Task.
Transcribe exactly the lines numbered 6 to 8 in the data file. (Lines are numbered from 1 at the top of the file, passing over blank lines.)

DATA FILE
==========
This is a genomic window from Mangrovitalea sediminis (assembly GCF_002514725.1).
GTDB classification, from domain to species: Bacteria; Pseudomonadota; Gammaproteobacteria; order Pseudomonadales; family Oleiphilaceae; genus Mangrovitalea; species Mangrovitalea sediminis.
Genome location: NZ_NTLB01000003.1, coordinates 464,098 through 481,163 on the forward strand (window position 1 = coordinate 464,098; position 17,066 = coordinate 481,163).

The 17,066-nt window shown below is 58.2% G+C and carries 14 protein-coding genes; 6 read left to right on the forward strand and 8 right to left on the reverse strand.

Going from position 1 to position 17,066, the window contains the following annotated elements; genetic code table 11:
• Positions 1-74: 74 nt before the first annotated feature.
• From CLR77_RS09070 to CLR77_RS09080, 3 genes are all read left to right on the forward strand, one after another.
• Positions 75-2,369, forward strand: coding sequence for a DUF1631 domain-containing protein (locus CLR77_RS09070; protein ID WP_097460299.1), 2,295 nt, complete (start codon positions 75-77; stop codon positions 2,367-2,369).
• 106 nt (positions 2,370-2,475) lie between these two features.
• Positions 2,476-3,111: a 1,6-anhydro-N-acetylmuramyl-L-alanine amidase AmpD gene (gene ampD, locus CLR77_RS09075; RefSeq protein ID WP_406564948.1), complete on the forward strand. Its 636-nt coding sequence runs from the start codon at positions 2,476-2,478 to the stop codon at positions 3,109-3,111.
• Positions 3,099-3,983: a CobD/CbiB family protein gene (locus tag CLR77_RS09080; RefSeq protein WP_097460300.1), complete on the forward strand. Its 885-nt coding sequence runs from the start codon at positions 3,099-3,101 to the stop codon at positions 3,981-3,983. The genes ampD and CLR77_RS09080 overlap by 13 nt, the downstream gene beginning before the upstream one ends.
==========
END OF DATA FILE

• Positions 1-74: 74 nt before the first annotated feature.
• From CLR77_RS09070 to CLR77_RS09080, 3 genes are all read left to right on the forward strand, one after another.
• Positions 75-2,369, forward strand: coding sequence for a DUF1631 domain-containing protein (locus CLR77_RS09070; protein ID WP_097460299.1), 2,295 nt, complete (start codon positions 75-77; stop codon positions 2,367-2,369).